He is set to be crowned champion trainer in Ireland again this year, and in Britain for the first time since 2008. The prize money that he has earned for his owners in Britain of over £7 million is a staggering £4 million more than that earned by his closest pursuer. And that does not include the €5 million that his horses have earned in Ireland, nor the £3.36 million that his Arc 1-2-3 took home.
The record number of Group/Grade 1 winners in a year is also within touching distance. O'Brien had 24 winners at the highest level in 2001, which was a world record then, but it was surpassed by the 25 achieved by the late Bobby Frankel two years later.
"The training of thoroughbred horses is a kaleidoscope of myriad elements: art, science, methodology. It is a high-wire act in which balance is paramount. And O'Brien is rock steady. He over-achieves."
Churchill's win in the Dewhurst Stakes last Saturday brought Aidan's total for 2016 to 21: 20 on the Flat and Ivanovich Gorbatov's Triumph Hurdle win at Cheltenham in March. That leaves him with four wins at the highest level to find if he is to equal Bobby Frankel's total, five if he is to beat it, and six if he is to beat it with Group/Grade 1 wins on the Flat only. All of those targets are within range now.
Last year, between British Champions Day and the end of the season, O'Brien had four Group/Grade 1 winners: Johannes Vermeer in the Criterium International, Hit It A Bomb in the Breeders' Cup Juvenile Turf, Found in the Breeders' Cup Turf, and Highland Reel in the Hong Kong Vase. That was a fine tally, but you can easily argue that he has a stronger team for the late-season top-level targets this year than he had last year.
For starters, there were no Ballydoyle winners on British Champions Day last year. Found ran a cracker to finish second to Fascinating Rock in the Champion Stakes, but that was as close as they got in any of the four Group 1 races on the day. Tapestry finished eighth in the Fillies & Mares Stakes, Gleneagles finished sixth in the QE2. Found was their only representative in the Champion Stakes, and they had no runners in the Sprint.
"Minding hasn't run over a mile since she was beaten a head by Jet Setting on soft ground in the Irish 1000 Guineas in May. But she is versatile, she has bags of pace and the Newmarket Guineas winner should have little difficulty with the trip."
This year, different story. Arc heroine Found is second favourite behind Almanzor for the Champion Stakes, a race in which US Army Ranger is also set to take his chance. Minding is clear favourite for the Queen Elizabeth II Stakes with Hit It A Bomb an interesting inclusion among the declarations, and Seventh Heaven is clear favourite for the Fillies' & Mares' Stakes, a race in which Even Song and Pretty Perfect represent a strong back-up duo. It is a formidable team.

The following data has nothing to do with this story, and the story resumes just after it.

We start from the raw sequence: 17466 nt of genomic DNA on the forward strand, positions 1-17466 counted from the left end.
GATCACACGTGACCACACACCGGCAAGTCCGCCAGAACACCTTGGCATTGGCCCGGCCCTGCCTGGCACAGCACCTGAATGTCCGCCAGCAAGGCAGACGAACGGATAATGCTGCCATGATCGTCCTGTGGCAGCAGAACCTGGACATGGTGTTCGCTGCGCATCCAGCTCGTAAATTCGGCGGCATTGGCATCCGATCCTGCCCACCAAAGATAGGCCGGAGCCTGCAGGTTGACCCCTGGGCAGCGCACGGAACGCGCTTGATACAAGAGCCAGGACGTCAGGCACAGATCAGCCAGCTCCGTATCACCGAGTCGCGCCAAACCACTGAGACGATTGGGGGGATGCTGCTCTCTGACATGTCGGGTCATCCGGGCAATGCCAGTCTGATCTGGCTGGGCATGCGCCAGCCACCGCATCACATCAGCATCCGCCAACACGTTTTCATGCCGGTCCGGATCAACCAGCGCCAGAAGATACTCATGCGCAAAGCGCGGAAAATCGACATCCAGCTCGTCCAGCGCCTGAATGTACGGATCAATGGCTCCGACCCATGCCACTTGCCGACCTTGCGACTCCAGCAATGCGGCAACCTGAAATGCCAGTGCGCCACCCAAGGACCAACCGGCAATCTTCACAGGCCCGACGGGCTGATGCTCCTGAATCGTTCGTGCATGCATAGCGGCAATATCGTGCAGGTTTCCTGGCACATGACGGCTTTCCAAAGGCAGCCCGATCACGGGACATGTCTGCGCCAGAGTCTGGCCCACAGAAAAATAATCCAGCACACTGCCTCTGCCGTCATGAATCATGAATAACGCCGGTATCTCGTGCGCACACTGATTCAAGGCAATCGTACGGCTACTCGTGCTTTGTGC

Found is dropping down to 10 furlongs for the Champion Stakes, but that should not pose a problem. Of course, she has won a Breeders' Cup Turf and now an Arc de Triomphe over a mile and a half, but her highest Timeform rating before the Arc was achieved in the Irish Champion Stakes on her previous run, over 10 furlongs.
Minding is also dropping down in trip for the QE2. The Galileo filly hasn't run over a mile since she was beaten a head by Jet Setting on soft ground in the Irish 1000 Guineas back in May. But she is versatile, she has bags of pace and the Newmarket Guineas winner out of Coronation Stakes winner Lillie Langtry should have little difficulty with the trip.
Seventh Heaven will probably be competing over her optimum distance of a mile and a half in the Fillies' & Mares' Stakes. Well behind Minding in the Oaks when she didn't appear to be at home on Epsom's cambers, she was impressive in winning the Irish Oaks at The Curragh in July, and she was even more impressive in winning the Yorkshire Oaks the following month. She is a worthy favourite.
It could be another good day for Aidan O'Brien at Ascot on Saturday. It could be another high point in a truly extraordinary year.